Atomic Physics

Atomic Physics

Accelerator Based Atomic Physics

Inter University Accelerator Centre

Inter University Accelerator Centre

Highly charged ions (HCI) are highly ionized atoms. They occur in nature in solar winds, hot stars, Earth's upper atmosphere, or in earth's atmosphere during thunderstorms. The study of HCI this important for a variety of fields such as astrophysics, plasma physics, accelerator physics, internal fusion, etc. Accelerator-based atomic physics studies involve the study of HCI produced with help of ion accelerators. Some of the key areas in which research is being pursued at IUAC with HCI are beam foil and beam two foil spectroscopy, circular Rydberg states, lifetime, high-resolution multi-channel Doppler tuned x-ray spectroscopy, Surface effect on post foil charge state distribution, etc..

we aim to look for the links of physics of highly charged ions produced with the ion accelerators and in various nuclear reactions with various interdisciplinary areas such as Astrophysics, ion-energy loss physics, nuclear physics, and plasma physics within the university system. The Ph.D. students from the center as well as the universities are involved in this drive. We educate the students about the various opportunities for physics research with the highly charged ions and interdisciplinary physics. The students are free to select one topic for the thesis problem. We continuously inspire them throughout their studies. Interdisciplinary physics research needs to employ the experimental techniques of different fields and we keep on adding them with our experimental facilities. The strive is being put on for the research on highly charged ions produced from the free-electron laser also.

Inter University Accelerator Centre

The interdisciplinary physics research explores the connections between ideas and concepts across the area boundaries within a discipline. Researchers working in different areas can apply the knowledge gained in one area to another area as a way to expand the learning experience. The most effective approach to interdisciplinary physics study enables us to build our interdisciplinary pathway by choosing a research topic that even looks absurd the to the onset. It is not too difficult to find a theme that crosses over disciplinary areas within a subject. However, one of the biggest barriers to achieving true interdisciplinary study in physics is the necessity for collaboration of researchers in different areas. This is difficult, but not impossible. Interdisciplinary research is maximized when professionals from different areas work together to serve a common goal and to help the researchers make the connections between different subject areas. Such interaction lies in the constructive paradigm, which allows constructing new knowledge and a deeper understanding of ideas than the studies of a particular area of physics.

Contact Persons

Dr. Rajesh Pratap Singh

Dr. Rajesh Pratap Singh Accelerator Based Nuclear Physics Scientist - G

(Lab incharge)

Office : 321, 8595417662

Mr. Deepak Kumar Swami

Mr. Deepak Kumar Swami Accelerator Based Atomic Physics Scientist - C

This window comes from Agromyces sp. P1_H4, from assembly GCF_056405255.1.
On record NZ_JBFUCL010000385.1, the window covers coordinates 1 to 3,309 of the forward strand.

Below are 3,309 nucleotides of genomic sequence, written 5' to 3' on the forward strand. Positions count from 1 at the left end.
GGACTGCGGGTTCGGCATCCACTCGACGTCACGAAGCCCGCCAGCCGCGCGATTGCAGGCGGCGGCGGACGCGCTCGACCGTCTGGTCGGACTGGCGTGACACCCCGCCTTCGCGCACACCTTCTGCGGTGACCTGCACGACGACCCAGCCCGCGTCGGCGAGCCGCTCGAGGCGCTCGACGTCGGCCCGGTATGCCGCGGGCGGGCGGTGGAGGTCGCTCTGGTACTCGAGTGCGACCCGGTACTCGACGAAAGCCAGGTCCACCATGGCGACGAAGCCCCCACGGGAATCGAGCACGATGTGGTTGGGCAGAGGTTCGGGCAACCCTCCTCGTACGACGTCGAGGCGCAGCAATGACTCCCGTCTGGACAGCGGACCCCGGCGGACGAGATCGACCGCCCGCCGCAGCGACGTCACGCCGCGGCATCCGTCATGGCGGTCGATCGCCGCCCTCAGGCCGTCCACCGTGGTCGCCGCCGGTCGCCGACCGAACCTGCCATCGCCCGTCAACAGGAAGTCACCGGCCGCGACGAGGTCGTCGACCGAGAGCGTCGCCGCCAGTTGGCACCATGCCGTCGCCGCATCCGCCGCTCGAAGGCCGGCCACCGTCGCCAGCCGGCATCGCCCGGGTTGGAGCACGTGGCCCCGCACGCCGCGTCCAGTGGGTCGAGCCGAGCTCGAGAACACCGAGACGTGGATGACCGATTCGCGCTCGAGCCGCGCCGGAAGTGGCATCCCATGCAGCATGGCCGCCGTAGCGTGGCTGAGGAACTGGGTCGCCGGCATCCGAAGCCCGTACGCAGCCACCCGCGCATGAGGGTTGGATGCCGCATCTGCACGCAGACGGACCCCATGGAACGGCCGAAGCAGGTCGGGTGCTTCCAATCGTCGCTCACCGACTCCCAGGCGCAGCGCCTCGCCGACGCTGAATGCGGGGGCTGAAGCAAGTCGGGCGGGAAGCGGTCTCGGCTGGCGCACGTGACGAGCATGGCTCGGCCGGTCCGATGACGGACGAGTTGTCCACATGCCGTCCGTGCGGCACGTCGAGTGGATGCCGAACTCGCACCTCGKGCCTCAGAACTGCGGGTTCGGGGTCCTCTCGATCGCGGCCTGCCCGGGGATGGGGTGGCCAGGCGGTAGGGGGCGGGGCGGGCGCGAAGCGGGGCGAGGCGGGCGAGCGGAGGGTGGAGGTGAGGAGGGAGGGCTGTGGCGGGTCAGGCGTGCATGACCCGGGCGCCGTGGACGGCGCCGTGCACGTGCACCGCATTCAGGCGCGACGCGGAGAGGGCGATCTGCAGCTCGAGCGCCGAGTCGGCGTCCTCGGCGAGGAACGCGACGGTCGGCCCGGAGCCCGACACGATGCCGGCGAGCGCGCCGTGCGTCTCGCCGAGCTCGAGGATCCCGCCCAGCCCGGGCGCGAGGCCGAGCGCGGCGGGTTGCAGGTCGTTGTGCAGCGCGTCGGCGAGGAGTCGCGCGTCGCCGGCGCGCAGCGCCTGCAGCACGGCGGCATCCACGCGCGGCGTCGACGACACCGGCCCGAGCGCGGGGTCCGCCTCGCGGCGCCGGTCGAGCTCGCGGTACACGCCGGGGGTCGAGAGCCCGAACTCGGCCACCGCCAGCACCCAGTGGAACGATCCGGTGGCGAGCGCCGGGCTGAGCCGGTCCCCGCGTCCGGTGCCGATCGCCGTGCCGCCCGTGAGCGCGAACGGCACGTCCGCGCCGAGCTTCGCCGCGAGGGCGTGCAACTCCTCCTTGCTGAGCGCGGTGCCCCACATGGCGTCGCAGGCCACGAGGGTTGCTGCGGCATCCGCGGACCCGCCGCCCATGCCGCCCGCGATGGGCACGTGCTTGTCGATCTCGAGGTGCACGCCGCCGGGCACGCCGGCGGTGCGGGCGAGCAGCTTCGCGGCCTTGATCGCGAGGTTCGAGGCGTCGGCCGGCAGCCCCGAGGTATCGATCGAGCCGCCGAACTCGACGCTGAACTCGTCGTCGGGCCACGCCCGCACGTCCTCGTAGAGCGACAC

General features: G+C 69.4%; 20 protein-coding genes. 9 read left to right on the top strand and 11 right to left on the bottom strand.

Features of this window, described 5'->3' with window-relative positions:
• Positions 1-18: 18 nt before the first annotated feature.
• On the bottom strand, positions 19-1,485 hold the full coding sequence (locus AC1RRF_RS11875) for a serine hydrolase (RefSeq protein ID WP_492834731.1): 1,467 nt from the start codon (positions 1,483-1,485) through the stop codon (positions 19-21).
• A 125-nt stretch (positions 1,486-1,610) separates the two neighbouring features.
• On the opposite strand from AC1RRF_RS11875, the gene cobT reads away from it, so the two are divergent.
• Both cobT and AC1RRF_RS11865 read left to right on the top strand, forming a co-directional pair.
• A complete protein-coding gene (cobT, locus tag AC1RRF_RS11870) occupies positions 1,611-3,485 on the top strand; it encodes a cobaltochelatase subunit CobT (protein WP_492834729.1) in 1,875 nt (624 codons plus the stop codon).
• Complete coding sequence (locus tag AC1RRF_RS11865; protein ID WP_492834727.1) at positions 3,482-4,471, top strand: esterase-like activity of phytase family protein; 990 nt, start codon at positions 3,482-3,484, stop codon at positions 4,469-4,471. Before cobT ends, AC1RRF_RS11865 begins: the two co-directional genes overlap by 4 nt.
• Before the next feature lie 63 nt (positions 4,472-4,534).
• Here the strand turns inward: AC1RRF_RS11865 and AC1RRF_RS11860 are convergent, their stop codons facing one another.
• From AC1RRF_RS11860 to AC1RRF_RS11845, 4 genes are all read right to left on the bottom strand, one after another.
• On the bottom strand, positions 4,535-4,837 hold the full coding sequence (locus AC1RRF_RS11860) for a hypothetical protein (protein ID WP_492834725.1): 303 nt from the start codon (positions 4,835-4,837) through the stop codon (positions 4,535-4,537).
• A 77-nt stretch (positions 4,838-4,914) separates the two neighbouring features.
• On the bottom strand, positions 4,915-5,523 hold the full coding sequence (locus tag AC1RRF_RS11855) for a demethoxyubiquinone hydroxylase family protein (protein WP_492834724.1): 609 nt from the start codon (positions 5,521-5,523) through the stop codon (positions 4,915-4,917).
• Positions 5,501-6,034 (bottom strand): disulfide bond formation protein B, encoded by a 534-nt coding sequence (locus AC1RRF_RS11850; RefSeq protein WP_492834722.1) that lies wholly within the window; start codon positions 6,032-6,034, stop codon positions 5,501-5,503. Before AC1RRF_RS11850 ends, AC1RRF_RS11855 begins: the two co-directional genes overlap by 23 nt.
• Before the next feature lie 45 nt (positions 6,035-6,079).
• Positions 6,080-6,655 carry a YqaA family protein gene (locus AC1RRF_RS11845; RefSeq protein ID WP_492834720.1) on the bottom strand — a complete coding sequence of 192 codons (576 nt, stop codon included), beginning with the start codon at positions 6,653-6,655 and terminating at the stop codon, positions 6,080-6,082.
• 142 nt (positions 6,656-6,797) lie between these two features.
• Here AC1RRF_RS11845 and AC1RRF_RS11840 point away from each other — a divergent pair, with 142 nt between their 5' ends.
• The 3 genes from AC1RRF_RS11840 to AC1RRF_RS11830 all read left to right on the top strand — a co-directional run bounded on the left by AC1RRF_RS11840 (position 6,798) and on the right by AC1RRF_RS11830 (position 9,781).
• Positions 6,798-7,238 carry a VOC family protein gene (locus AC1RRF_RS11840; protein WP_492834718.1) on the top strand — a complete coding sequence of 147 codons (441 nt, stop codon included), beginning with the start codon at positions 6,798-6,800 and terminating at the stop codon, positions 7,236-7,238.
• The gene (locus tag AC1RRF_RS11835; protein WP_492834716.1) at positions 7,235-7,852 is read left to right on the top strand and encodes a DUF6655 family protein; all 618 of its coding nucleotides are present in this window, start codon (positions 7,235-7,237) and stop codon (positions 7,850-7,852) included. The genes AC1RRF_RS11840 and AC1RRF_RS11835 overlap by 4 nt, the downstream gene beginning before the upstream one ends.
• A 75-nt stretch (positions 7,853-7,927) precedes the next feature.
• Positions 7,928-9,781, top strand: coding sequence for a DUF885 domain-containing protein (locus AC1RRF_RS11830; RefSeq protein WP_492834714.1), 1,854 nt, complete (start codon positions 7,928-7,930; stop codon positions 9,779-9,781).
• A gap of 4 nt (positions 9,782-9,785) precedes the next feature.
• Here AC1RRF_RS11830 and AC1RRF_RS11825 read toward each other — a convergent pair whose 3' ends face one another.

Office : 8207, 9555638289


General Purpose Atomic Physics Chamber (GPAC)

GPAC is a stainless steel vessel installed at 30 degrees in one beamline of beam hall-2 at IUAC. The height of the chamber is 316 mm and its internal diameter is 356 mm. The chamber mounted on rigid raw steel support was designed to carry out atomic physics experiments. The essential features of the chamber include :

  • Computer controlled movable foil setup mounted on the horizontal rail that can be used for standard time of flight experiments
  • An arrangement for holding multiple foils in a ladder is made.
  • Two x-ray detectors can be simultaneously mounted at right angles to the beam axis to observe the decay of excited states in the post-foil beam.
  • The chamber has an exit port for the post foil beam which facilitates the further study of the post-foil beam by using an Electrostatic analyzer and position sensitive detector for post foil charge state analysis.
  • The base and the top flange of the chamber has M6 tapped holes at 15 degrees to mount different experimental accessories like mounting arrangement for SSBD detectors.
  • Chamber has been coupled with a dedicated 250 l/s turbo-molecular pump to achieve 10-7 mbar vacuum within two hours

Straight and Inclined Electrostatic Analyser

Knowledge of post foil charge state distribution is always useful in selecting the beam energy for a particular charge state of interest with maximum yield. For studying the charge state fraction in post foil, we are in the process of developing a new technique involving an Inclined and Straight Electrostatic Analyser (ISESA) in which one plate is held parallel and the other kept inclined at a certain angle relative to the beam axis in beam hall -2. Therefore an ISESA is asymmetric about the beam axis. It is essential to apply the voltages to the plates in such a manner that the beam is deflected towards the inclined one. A small gap (10mm) between the plates at the entry causes large deflections due to the high field. As the ions move forward, the gap increases (causing a lower field) so that the ions can escape without hitting the plate. This inclination of one deflecting plate allows better resolution of charge states and increases the number of charge states escaping without hitting the plate also. Two beam collimating slit systems are placed to align the beam with the axis of the ISESA. ISESA is being used to deflect the post foil charge state so that deflected ions in the field region do not hit the plate at the exit. A trapper drift tube chamber of 1.5 m long is used to transfer ions tangentially after passing the ISESA. The trapper drift tube chamber provides an opportunity to place a 220 mm long Position Sensitive Proportional Counter (PSPC). A P-10 gas-filled PSPC is used to measure the position of different charge states simultaneously. There is one viewport at the end of the beamline and the insertable Faraday cup placed at the end of the vacuum chamber is used to monitor the beam current throughout the experiment. A vacuum control system has been designed to create a high vacuum inside the trapper drift chamber and ISESA. To achieve the desired vacuum, one turbopump (300 l/sec) is employed on the trapper drift tube chamber. To measure the vacuum inside the ISESA, a Pirani gauge and a full range cold cathode gauge are used more... External website that opens in a new window